BRIEF DESCRIPTION OF THE DRAWING

FIG. 1A shows a sectional side view of a cell of a grating structure which will block the transmission of light.

FIG. 1B shows the light-blocking grated structure of FIG. 1A as used in a transmitted light display device in accordance with this invention with no electrical potential applied between the electrodes.

FIG. 1C shows the light-blocking grated structure of FIG. 1A used in a display with electrical potential applied between the electrodes to allow light transmission.

FIG. 2A shows a side sectional view of a grating structure and reflector, the combination designed to initially block reflected light.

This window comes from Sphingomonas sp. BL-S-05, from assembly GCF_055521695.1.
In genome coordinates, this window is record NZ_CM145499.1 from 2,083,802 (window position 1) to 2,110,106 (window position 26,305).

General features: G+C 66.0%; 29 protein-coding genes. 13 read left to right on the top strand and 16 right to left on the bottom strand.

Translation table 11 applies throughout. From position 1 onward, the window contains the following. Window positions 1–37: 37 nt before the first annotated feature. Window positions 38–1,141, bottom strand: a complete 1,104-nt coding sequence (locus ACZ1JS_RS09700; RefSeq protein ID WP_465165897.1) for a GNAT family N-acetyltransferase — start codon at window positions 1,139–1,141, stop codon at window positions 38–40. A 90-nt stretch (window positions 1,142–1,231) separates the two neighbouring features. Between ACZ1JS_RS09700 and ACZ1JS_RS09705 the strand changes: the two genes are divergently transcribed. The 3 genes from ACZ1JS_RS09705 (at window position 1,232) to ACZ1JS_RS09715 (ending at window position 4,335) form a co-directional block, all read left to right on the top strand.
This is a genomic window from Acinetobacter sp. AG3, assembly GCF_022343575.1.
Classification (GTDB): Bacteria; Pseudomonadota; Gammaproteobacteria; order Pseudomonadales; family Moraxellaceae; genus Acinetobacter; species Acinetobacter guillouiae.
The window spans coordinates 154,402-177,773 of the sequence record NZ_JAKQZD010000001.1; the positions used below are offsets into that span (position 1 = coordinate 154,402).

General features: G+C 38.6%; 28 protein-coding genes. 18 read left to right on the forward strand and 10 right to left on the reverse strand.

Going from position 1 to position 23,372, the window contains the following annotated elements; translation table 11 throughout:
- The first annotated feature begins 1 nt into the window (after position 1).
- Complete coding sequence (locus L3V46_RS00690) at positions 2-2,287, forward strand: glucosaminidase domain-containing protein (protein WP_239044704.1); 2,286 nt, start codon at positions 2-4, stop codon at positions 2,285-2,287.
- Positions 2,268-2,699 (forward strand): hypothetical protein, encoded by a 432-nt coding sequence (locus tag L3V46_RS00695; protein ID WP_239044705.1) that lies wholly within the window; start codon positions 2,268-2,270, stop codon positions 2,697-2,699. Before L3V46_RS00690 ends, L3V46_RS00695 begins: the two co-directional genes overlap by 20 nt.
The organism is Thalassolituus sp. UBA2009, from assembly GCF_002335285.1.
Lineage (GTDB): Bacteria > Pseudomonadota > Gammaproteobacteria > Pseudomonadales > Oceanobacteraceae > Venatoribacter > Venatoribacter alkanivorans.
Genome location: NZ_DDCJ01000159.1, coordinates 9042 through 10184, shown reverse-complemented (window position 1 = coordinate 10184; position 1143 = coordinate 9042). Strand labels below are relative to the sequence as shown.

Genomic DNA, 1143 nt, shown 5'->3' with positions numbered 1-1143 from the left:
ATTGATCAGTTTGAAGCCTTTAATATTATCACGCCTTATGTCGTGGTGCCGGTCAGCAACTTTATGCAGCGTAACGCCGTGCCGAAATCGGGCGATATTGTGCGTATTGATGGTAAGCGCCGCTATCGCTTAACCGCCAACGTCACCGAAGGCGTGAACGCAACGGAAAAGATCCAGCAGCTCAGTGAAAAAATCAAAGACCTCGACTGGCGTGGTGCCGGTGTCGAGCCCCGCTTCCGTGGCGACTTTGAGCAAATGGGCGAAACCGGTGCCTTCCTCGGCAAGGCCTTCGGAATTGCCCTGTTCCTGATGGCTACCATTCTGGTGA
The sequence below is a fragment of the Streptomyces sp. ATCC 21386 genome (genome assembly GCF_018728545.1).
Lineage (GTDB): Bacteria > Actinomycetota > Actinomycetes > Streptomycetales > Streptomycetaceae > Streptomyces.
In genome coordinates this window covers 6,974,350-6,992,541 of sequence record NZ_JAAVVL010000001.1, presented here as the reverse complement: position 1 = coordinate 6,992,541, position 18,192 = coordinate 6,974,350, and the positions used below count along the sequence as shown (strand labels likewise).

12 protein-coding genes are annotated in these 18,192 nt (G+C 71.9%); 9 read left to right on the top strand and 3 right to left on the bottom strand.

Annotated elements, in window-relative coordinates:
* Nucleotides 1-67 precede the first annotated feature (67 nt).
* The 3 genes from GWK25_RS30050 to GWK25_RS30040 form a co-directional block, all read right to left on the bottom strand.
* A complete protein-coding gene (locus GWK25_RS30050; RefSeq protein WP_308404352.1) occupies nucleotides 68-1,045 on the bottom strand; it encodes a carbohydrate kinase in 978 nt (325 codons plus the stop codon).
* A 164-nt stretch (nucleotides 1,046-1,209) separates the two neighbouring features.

FIG. 2B shows the structure of FIG. 2A as it is used in a display device with no electrical potential applied.

FIG. 2C shows the structure of FIG. 2A as it is used in a display device with electrical potential applied to form an image by reflectance.

FIG. 3 shows a perspective view of a section of a display device incorporating an electrode matrix.

In the various Figures, similar parts are given similar numerical designations. The Figures are not drawn to scale.

DESCRIPTION OF THE PREFERRED EMBODIMENTS